Response to article on information security stance by Internet companies

This “article” appeared on LinkedIn Blogs.. written by Ravi Krishnappa , entitled Today Ransomware – Tomorrow Haramware

It showed up on my feeds, I felt compelled to reply.. and here’s my response, which somehow didn’t get posted in the comments section of the linkedin blog

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I have some comments on your post:
My comments follow snippets of your post quoted within sideways-chevrons(>>>some text<<<)

1.
>>>
I regret the whole computer and internet security design that is in place today.
<<<

Very true, and lots of folks, including like yourself, are working on this. It’s a known problem, as you say.

2.
>>>
The whole thing will one day crash and burn and take the civilization back by 200 years. The current security model is like living in an iron fortress with known secret doors. Everyday, we see huge data thefts from private, public and government agencies. I strongly believe that similar leaky infrastructure could be the reason behind the sudden disappearance of mighty dynasties in Egypt, Mexico, Peru and India.
<<<

The whole thing may crash one day, but I doubt the “whole thing” that you say, is the same as what I say or what someone else says. I don’t believe my “whole thing” is the internet and the security therein. Half of the world’s population doesn’t have enough to sustain themselves physically. The internet crashing would barely twitch their eyelashes. But you do make a point, however, you lost me when you made a connection between data thefts and dynasty disappearances.

3.
>>>
A internet dependent society that has no manual fail-back mechanism can be crippled if enemies lock up key computers that are essential for commerce and communications.
<<<
See above. If the basis for the manual fail-back mechanism is human civilization, then there already is one – human ingenuity — paper books are still available.. for a while anyway.. There’s even organizations that deal with long term human survival (http://www.longnow.org) .. and an effort for preserving the knowledge to bootstrap if something like that happens http://blog.longnow.org/category/manual-for-civilization/ .

But I doubt it’ll come to that. I do agree that where we’re heading as humanity is more information centric. Where we may differ is who has access to that information.. and how. History has shown that control of any valuable entity by a few leads to circumstances that destabilize the situation and eventually commoditize the entity.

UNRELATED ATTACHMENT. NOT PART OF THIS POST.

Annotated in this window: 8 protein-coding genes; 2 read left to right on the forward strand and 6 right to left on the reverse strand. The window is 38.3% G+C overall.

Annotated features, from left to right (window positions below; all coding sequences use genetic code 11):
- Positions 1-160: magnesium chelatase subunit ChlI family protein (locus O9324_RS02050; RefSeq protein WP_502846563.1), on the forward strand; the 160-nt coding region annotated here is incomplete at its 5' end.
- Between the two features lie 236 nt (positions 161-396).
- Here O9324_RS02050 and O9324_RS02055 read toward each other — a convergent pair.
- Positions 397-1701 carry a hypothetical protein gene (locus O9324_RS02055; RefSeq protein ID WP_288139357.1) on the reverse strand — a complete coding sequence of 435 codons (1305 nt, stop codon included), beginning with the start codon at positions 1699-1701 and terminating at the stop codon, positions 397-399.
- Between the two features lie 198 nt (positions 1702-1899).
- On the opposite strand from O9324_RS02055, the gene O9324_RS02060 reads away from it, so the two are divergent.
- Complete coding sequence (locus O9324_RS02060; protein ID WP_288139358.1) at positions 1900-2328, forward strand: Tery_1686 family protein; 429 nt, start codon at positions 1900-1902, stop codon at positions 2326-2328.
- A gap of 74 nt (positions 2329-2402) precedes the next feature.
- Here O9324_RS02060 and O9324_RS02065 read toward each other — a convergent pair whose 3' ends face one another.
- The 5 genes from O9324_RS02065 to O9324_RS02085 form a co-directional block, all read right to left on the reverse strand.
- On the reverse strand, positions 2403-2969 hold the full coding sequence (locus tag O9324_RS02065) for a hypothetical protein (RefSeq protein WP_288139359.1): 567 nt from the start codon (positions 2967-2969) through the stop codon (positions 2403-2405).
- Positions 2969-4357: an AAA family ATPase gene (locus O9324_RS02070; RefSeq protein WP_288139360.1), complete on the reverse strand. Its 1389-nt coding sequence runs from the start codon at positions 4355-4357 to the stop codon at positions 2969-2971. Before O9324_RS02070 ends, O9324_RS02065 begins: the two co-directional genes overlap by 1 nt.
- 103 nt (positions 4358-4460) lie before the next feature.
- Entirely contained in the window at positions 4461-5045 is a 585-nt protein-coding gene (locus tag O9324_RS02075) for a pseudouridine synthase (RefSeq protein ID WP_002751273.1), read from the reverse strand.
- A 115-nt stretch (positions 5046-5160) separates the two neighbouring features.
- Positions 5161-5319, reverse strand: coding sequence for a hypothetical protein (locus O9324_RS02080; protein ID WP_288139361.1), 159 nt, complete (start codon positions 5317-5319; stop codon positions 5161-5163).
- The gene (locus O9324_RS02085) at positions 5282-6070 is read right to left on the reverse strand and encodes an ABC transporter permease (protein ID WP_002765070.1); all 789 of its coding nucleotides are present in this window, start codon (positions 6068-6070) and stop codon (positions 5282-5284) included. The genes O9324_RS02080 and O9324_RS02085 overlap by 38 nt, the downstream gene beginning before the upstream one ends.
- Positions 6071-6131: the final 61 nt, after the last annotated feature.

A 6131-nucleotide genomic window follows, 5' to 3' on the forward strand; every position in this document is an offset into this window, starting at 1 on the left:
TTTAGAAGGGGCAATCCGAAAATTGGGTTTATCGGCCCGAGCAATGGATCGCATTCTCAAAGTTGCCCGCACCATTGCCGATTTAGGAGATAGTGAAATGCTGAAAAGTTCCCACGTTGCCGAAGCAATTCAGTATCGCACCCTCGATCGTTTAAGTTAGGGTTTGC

4.
>>>
I call this kind of wanton destruction as Haramware after the brutal methods used by certain groups in Nigeria, Kenya, Syria, Afghanistan and Iraq to destroy whole villages, cities and ancient artifacts.
<<<
You lost me again. I see where you’re going with brutality and the abuse of power, but I was struggling to see the co-relation to internet security.

5.
>>>
We are sitting on a time bomb right now. The big players in networking (Cisco, Juniper etc), virus protection (McAfee, Symantec etc), Network protection (Palo Alto, Checkpoint etc) are not coming forward to offer 100% protection against intrusion, stealing and damaging the computer infrastructure.
>>>
So, back at information and information security, I fail to see how a few infrastructure level companies like Cisco, Juniper, McAfee, Symantec, Palo Alto, Checkpoint etc.. are liable for the lack of internet security. Yes, as networking companies, they have a prerogative to provide solutions to “known” and “foreseen” problems in the network. Why aren’t companies like Facebook, Twitter, Apple, Samsung, Google, Yahoo in that list? For that matter, why aren’t Amazon, AirBnB, Netflix, Uber in that list either? Information leaks because of osmosis.. again a known issue.( http://www.misentropy.com/2010/05/information-osmosis-and-the-case-against-chief-culture-officer.html sheds light on *some* of it)

6.
>>>
Why ? Because they can protect a few known secret doors but they don’t know about other secret burrows dug below the foundation. They are like the tunnels built be Hamas under the Israeli border walls using Israeli cement.
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I don’t know enough to comment on the accusations. Conspiracy theories are rarely productive. Companies exist for profit ( at least in America ) and are usually beholden to their shareholders. As such, they will act to increase their profit and to increase the trust of their shareholders. Being held on a leash by secretive organizations that have the keys to “secret doors” that the companies have to support rarely go in the favor of the companies livelihood in the long run. I could be mistaken.

7.
>>>
We need a brand new computing and internet infrastructure that is simply not hackable. What we have today is pure crap. That new infrastructure will probably cost more than $20 Trillion dollars and it is worth spending that amount. That spending could revamp the sluggish worldwide economy and bring back the basic security that is essential for living in a digital world.
<<<
I think that whatever we as humans make, we can unmake. There is no “other” human-made infrastructure that cannot be hacked by humans — simply because we thought it and we made it. How would one think of security with the “new infrastructure” – someone or some group within a hierarchy would still end up owning the responsibility for upholding the last mile of security – and they would still be human. How is that different from what we have today. It’s probably worse.

I didn’t want to feed the trolls, but this showed up on my feeds.

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